The economy continued its mid-air stall on Friday as another disappointing jobs report showed that minorities and the private sector continue to take hits, leading GOP presidential nominee Mitt Romney to lament: “America can do better and this kick in the gut has got to end.”
U.S. employers added only 80,000 jobs in June, a third straight month of weak hiring that shows the economy is still struggling three years after the recession ended, and falling short of forecasts though a tad higher than a revised May reading of 77,000.
The unemployment rate was unchanged at 8.2 percent, the Labor Department said Friday. The economy added an average of just 75,000 jobs a month in the April-June quarter — one-third of the pace in the first quarter.
While most political analysts point to the economy as the number one issue on the minds of American voters in 2012, the Obama administration insisted that “there are no quick fixes” from the worst economic downturn since the Great Depression.
“There are no quick fixes to the problems we face that were more than a decade in the making,” said White House chairman of the Council of Economic Advisers Alan Krueger. “President Obama has proposals to create jobs by ending tax breaks for companies to ship jobs overseas and supporting state and local governments to prevent layoffs and rehire hundreds of thousands of teachers.”
For the first six months of 2012, employers added an average of just 150,000 jobs a month. That's fewer than the 161,000 average for the first half of 2011.
Job creation during the month of June wasn't enough to bring down the country's lofty 8.2 percent unemployment rate. The report appeared sure to fuel concerns that Europe's debt crisis is shifting the U.S. economy into low gear.
Hispanic and Latino unemployment continued to hover well above the national average at 11.0 percent, reports Business Insider, while the unemployment rate for white men and women was slightly lower than the national average at 7.4 percent.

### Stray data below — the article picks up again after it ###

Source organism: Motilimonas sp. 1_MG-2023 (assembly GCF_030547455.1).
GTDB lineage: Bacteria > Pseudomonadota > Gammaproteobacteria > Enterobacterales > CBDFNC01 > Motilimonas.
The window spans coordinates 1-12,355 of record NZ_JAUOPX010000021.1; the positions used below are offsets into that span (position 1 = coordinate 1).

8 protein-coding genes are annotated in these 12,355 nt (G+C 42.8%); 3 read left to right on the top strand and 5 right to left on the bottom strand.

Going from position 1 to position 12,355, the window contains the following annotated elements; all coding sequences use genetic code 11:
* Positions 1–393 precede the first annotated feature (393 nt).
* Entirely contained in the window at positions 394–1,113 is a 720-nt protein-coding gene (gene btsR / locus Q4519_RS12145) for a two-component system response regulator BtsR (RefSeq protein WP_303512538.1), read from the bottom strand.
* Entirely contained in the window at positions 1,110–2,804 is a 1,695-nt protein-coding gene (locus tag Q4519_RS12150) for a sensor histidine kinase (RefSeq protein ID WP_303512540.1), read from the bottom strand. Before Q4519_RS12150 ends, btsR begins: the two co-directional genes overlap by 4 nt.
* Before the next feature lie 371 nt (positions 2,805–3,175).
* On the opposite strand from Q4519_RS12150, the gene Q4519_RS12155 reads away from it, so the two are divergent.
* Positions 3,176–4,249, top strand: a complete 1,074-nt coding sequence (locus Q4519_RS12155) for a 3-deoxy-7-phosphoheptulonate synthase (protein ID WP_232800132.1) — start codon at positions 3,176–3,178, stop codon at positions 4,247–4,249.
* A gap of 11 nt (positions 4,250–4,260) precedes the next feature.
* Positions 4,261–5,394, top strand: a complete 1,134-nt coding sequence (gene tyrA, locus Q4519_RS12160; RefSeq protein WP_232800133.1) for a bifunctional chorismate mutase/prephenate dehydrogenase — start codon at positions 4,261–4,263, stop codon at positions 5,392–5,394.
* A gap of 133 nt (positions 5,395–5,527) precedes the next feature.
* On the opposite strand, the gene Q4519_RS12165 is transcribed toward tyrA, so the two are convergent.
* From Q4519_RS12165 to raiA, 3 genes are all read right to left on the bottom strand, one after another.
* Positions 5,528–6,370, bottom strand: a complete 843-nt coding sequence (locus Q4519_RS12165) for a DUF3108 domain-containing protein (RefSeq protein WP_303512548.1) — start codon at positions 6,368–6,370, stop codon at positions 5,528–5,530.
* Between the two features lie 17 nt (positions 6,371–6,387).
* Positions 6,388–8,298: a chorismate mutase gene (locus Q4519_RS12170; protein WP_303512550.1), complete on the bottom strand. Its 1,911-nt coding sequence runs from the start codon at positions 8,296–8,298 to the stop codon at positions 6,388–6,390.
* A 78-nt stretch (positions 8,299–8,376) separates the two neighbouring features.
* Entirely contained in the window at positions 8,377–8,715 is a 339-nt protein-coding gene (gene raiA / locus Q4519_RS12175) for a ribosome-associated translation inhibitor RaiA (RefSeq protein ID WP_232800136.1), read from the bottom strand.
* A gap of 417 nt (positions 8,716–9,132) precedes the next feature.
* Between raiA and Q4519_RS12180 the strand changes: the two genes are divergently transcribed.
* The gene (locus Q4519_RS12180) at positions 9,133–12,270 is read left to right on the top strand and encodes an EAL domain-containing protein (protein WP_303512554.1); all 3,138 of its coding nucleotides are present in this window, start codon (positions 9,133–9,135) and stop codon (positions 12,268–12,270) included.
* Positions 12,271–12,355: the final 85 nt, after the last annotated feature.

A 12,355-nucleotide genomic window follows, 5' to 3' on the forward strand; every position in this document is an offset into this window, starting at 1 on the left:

African Americans were particularly hard hit by the difficult economy with 184,000 more jobless black Americans in June and an overall unemployment rate at a staggering 14.4 percent.
And, Business Insider also noted that more workers joined the federal government's disability program in June than got new jobs, according to the Social Security Administration.
In June 85,000 workers left the workforce entirely to enroll in the Social Security Disability Insurance.
Since 2009, the economy has created 2.6 million jobs while 3.1 million workers signed up for disability.
In a televised address after Friday’s numbers were released, Romney blamed President Barack Obama’s failed economic policies and lambasted the president’s “Forward” campaign slogan.
“Forward doesn’t look a lot like forward to the millions and millions of families that are struggling today in this great country. It doesn’t have to be this way,” said the GOP standard bearer. “The president doesn’t have a plan, hasn’t proposed any new ideas to get the economy going, just the same old ideas of the past that have failed. I have a plan. My plan calls for action that will get America working again and create good jobs — both near term and long term.”
Romney pointed to the stalled Keystone XL Pipeline project; the need to open new markets for American trade — particularly in Latin America — and the need to lower marginal tax rates.
“This is a time for America to choose whether they want more of the same, whether Unemployment above 8 percent month after month, after month is satisfactory or not,” he said. “It doesn’t have to be this way. America can do better and this kick in the gut has got to end.”
Europe's debt crisis is also weighing on U.S. exports. And the scheduled expiration of tax cuts at year's end has increased uncertainty for U.S. companies, making many hesitant to hire.
Job creation is the fuel for the nation's economic growth. When more people have jobs, more consumers have money to spend — and consumer spending drives about 70 percent of the economy.
The market opened sharply lower after the jobs report was issued. The Dow Jones industrial average dropped 146 points — about 1 percent — in the first hour of trading. Other stock indexes also sank.
As an employer, the government isn't helping.
The number of jobs at all levels of government fell 4,000 in June. Only local governments added jobs — and it was a scant 4,000. State governments cut 1,000 jobs. They shed 13,000 in the April-June quarter.
"In the first quarter it looked like state and local government job losses were coming to an end," says Stuart Hoffman, chief economist at PNC Financial Services. "That turned out to be a temporary halt . . . Apparently, there's no end in sight."
The federal government cut 7,000 jobs in June. It hasn't added jobs since March 2011.
The Associated Press contributed to this article.
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